Java.lang.SecurityManager.checkAccess() Method


The java.lang.SecurityManager.checkAccess(ThreadGroup g) method throws a SecurityException if the calling thread is not allowed to modify the thread group argument. This method is invoked for the current security manager when a new child thread or child thread group is created, and by the setDaemon, setMaxPriority, stop, suspend, resume, and destroy methods of class ThreadGroup.

If the thread group argument is the system thread group ( has a null parent) then this method calls checkPermission with the RuntimePermission("modifyThreadGroup") permission. If the thread group argument is not the system thread group, this method just returns silently. Applications that want a stricter policy should override this method. If this method is overridden, the method that overrides it should additionally check to see if the calling thread has the RuntimePermission("modifyThreadGroup") permission, and if so, return silently. This is to ensure that code granted that permission (such as the JDK itself) is allowed to manipulate any thread.

If this method is overridden, then super.checkAccess should be called by the first statement in the overridden method, or the equivalent security check should be placed in the overridden method.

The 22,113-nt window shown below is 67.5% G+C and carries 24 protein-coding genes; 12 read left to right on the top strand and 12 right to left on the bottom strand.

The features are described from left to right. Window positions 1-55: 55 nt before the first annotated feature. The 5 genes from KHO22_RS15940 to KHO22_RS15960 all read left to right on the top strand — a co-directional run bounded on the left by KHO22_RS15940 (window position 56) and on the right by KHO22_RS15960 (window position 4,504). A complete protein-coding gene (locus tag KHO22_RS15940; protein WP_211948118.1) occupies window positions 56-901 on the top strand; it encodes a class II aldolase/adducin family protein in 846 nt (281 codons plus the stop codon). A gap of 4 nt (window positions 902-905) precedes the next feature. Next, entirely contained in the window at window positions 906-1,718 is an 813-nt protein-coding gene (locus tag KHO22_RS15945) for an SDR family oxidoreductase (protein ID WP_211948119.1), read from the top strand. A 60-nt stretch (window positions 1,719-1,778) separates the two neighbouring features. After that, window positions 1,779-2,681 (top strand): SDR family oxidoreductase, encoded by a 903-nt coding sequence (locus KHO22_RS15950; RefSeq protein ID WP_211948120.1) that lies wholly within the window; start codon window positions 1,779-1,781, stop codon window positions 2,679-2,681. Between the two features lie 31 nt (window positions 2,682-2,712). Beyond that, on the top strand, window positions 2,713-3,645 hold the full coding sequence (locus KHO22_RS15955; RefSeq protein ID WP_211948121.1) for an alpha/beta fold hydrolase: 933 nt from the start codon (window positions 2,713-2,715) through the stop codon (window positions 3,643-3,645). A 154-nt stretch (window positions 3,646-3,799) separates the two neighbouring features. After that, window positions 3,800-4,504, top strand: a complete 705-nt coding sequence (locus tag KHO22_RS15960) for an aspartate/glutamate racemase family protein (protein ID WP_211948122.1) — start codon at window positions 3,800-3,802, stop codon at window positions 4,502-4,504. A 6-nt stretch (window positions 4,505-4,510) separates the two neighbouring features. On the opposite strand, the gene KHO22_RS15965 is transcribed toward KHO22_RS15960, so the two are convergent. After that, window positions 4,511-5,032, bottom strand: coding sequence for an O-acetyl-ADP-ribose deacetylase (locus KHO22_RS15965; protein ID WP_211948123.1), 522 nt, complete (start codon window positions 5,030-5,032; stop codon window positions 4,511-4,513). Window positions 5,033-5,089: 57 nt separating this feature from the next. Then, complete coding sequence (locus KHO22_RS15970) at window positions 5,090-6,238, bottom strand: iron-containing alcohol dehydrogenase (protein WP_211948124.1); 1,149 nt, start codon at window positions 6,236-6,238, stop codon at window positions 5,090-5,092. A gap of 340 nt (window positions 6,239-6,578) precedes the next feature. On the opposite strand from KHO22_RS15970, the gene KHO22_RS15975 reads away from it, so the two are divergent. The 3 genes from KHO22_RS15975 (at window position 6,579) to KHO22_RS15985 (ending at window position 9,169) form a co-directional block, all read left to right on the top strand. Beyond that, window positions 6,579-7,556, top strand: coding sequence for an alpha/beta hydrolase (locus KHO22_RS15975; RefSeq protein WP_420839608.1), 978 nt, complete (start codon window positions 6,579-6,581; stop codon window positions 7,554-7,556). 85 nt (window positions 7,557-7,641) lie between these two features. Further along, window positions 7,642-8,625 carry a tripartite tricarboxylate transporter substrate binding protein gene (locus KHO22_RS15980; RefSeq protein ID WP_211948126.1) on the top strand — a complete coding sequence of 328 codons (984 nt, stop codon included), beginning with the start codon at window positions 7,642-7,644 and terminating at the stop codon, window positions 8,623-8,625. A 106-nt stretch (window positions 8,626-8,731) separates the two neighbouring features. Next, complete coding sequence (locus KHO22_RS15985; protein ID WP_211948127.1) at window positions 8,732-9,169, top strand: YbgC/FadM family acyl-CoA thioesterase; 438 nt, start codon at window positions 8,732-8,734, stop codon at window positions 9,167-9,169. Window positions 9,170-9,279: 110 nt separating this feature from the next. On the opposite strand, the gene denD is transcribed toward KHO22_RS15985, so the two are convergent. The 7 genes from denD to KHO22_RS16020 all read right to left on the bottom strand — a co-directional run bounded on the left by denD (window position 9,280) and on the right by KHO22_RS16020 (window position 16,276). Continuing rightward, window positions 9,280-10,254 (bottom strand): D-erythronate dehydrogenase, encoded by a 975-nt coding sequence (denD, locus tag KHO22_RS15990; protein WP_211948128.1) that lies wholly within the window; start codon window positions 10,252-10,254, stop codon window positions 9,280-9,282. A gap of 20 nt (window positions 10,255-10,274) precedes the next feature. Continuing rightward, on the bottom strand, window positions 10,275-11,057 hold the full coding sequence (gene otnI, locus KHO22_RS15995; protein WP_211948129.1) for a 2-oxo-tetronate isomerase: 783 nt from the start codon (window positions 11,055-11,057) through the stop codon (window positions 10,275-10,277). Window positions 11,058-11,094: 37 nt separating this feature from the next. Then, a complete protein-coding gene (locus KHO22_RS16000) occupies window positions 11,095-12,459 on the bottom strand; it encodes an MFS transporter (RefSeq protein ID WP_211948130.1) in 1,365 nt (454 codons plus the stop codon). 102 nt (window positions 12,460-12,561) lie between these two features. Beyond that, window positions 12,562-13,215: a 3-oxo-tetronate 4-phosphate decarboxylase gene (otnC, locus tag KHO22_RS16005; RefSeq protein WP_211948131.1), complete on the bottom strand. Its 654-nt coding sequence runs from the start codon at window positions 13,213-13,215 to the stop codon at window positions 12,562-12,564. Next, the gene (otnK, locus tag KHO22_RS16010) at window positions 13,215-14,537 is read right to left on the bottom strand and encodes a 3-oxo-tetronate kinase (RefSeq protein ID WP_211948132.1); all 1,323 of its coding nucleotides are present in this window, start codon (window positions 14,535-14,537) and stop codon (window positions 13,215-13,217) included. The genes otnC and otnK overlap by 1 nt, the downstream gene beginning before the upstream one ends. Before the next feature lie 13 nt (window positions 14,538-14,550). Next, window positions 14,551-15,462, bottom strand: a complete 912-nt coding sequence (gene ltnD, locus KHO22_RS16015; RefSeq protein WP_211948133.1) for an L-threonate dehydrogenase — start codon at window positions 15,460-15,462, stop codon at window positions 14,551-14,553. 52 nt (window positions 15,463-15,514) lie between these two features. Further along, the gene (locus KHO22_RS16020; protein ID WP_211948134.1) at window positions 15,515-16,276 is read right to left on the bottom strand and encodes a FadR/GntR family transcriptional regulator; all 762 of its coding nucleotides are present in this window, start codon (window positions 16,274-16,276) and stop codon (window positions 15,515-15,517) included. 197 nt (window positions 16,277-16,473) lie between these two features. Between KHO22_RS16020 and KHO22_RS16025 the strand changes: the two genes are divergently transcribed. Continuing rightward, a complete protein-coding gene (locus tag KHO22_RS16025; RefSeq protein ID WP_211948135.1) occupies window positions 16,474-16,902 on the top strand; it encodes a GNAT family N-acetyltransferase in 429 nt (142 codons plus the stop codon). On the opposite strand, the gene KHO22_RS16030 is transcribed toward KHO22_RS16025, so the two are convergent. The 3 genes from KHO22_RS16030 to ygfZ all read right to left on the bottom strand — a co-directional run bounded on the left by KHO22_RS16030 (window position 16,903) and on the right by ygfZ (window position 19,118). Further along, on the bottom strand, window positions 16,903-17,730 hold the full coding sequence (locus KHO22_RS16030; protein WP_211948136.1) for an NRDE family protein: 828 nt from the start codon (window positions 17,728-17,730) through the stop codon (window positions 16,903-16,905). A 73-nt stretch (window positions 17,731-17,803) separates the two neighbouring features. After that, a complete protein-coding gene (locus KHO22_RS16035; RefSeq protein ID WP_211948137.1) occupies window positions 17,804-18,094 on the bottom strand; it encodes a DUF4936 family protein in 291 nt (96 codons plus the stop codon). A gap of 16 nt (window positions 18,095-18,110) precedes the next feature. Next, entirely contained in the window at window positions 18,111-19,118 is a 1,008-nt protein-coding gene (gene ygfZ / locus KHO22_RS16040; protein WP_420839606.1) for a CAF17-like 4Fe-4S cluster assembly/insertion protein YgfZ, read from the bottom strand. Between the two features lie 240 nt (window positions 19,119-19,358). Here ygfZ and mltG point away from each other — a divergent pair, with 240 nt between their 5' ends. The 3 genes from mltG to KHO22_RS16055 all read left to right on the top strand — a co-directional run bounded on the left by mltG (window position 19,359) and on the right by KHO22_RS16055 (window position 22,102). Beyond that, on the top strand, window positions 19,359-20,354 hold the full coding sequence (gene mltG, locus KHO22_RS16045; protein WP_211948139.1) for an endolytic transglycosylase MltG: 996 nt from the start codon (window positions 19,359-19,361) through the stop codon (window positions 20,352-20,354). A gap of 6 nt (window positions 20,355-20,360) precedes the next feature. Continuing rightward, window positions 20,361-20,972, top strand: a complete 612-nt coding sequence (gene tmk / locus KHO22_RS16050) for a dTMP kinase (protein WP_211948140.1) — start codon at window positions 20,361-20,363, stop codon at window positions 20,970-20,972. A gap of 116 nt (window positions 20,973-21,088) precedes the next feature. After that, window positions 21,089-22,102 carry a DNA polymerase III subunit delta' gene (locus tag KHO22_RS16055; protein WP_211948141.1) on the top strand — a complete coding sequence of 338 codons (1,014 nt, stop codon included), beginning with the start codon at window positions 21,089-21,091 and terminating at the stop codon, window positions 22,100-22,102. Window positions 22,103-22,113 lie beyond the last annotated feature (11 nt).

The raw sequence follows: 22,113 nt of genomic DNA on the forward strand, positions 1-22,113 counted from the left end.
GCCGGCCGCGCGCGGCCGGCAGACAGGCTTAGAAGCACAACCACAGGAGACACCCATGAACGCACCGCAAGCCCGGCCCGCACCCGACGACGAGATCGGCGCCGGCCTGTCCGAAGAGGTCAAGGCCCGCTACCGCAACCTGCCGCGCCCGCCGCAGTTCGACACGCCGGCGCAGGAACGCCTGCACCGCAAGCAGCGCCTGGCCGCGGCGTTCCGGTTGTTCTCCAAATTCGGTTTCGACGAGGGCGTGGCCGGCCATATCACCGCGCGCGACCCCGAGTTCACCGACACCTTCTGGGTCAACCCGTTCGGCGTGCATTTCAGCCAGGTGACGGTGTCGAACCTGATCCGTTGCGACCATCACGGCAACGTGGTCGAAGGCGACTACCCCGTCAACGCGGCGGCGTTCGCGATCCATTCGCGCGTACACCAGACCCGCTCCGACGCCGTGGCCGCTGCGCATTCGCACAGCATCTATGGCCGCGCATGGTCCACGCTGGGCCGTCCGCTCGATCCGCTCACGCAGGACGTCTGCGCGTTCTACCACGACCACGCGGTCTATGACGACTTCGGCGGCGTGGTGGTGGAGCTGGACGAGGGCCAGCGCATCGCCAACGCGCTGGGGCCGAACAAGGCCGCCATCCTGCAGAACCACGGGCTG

Following is the declaration for java.lang.SecurityManager.checkAccess() method

public void checkAccess(ThreadGroup g)


gt − the thread to be checked.

Return Value

This method does not return a value.


  • SecurityException − if the calling thread does not have permission to modify the thread group.

  • NullPointerException − if the thread group argument is null.


Our examples require that the permissions for each command is blocked. A new policy file was set that allows only the creating and setting of our Security Manager. The file is in C:/java.policy and contains the following text −

grant {
   permission java.lang.RuntimePermission "setSecurityManager";
   permission java.lang.RuntimePermission "createSecurityManager";
   permission java.lang.RuntimePermission "usePolicy";

The following example shows the usage of lang.SecurityManager.checkAccess() method.

package com.tutorialspoint;

public class SecurityManagerDemo extends SecurityManager {

   // check access needs to overriden
   public void checkAccess(ThreadGroup a) {
      throw new SecurityException("Not allowed.");

   public static void main(String[] args) {

      // set the policy file as the system securuty policy
      System.setProperty("", "file:/C:/java.policy");

      // create a security manager
      SecurityManagerDemo sm = new SecurityManagerDemo();

      // set the system security manager

      // check if accepting access for thread group is enabled
      sm.checkAccess(new ThreadGroup("example"));

      // print a message if we passed the check

Let us compile and run the above program, this will produce the following result −

Exception in thread "main" java.lang.SecurityException: Not allowed.